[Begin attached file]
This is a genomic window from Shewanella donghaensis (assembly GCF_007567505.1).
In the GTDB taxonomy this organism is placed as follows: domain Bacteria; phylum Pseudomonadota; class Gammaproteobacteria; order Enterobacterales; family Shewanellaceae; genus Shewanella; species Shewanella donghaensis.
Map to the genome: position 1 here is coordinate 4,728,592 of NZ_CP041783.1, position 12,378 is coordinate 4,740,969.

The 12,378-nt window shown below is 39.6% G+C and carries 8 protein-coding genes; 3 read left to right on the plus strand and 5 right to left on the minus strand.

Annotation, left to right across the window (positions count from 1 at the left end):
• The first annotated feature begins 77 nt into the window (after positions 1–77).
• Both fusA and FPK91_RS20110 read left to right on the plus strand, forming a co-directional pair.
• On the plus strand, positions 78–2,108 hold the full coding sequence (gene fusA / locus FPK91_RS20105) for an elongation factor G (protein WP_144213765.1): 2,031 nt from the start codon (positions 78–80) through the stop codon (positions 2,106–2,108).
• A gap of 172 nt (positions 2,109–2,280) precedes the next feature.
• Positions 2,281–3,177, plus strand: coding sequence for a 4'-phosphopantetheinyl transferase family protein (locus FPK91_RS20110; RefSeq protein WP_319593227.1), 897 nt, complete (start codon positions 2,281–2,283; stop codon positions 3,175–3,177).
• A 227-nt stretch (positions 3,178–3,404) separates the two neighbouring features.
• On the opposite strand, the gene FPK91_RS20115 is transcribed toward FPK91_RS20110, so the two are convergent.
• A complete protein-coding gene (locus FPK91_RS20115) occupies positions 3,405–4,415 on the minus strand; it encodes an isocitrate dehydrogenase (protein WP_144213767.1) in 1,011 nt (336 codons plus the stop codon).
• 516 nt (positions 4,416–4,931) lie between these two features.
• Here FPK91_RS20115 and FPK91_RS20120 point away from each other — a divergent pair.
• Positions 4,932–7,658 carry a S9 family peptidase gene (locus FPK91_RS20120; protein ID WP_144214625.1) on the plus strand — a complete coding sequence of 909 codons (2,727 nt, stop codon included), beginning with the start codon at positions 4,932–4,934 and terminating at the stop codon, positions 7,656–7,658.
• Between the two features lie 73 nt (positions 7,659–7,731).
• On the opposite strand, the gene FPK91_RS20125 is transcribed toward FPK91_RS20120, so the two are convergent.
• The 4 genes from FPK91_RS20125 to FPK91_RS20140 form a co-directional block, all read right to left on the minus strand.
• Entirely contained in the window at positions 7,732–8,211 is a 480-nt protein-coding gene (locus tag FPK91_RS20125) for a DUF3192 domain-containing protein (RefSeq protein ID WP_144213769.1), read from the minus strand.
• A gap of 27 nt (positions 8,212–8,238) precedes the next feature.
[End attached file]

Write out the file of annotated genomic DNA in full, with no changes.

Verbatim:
This is a genomic window from Shewanella donghaensis (assembly GCF_007567505.1).
In the GTDB taxonomy this organism is placed as follows: domain Bacteria; phylum Pseudomonadota; class Gammaproteobacteria; order Enterobacterales; family Shewanellaceae; genus Shewanella; species Shewanella donghaensis.
Map to the genome: position 1 here is coordinate 4,728,592 of NZ_CP041783.1, position 12,378 is coordinate 4,740,969.

The 12,378-nt window shown below is 39.6% G+C and carries 8 protein-coding genes; 3 read left to right on the plus strand and 5 right to left on the minus strand.

Annotation, left to right across the window (positions count from 1 at the left end):
• The first annotated feature begins 77 nt into the window (after positions 1–77).
• Both fusA and FPK91_RS20110 read left to right on the plus strand, forming a co-directional pair.
• On the plus strand, positions 78–2,108 hold the full coding sequence (gene fusA / locus FPK91_RS20105) for an elongation factor G (protein WP_144213765.1): 2,031 nt from the start codon (positions 78–80) through the stop codon (positions 2,106–2,108).
• A gap of 172 nt (positions 2,109–2,280) precedes the next feature.
• Positions 2,281–3,177, plus strand: coding sequence for a 4'-phosphopantetheinyl transferase family protein (locus FPK91_RS20110; RefSeq protein WP_319593227.1), 897 nt, complete (start codon positions 2,281–2,283; stop codon positions 3,175–3,177).
• A 227-nt stretch (positions 3,178–3,404) separates the two neighbouring features.
• On the opposite strand, the gene FPK91_RS20115 is transcribed toward FPK91_RS20110, so the two are convergent.
• A complete protein-coding gene (locus FPK91_RS20115) occupies positions 3,405–4,415 on the minus strand; it encodes an isocitrate dehydrogenase (protein WP_144213767.1) in 1,011 nt (336 codons plus the stop codon).
• 516 nt (positions 4,416–4,931) lie between these two features.
• Here FPK91_RS20115 and FPK91_RS20120 point away from each other — a divergent pair.
• Positions 4,932–7,658 carry a S9 family peptidase gene (locus FPK91_RS20120; protein ID WP_144214625.1) on the plus strand — a complete coding sequence of 909 codons (2,727 nt, stop codon included), beginning with the start codon at positions 4,932–4,934 and terminating at the stop codon, positions 7,656–7,658.
• Between the two features lie 73 nt (positions 7,659–7,731).
• On the opposite strand, the gene FPK91_RS20125 is transcribed toward FPK91_RS20120, so the two are convergent.
• The 4 genes from FPK91_RS20125 to FPK91_RS20140 form a co-directional block, all read right to left on the minus strand.
• Entirely contained in the window at positions 7,732–8,211 is a 480-nt protein-coding gene (locus tag FPK91_RS20125) for a DUF3192 domain-containing protein (RefSeq protein ID WP_144213769.1), read from the minus strand.
• A gap of 27 nt (positions 8,212–8,238) precedes the next feature.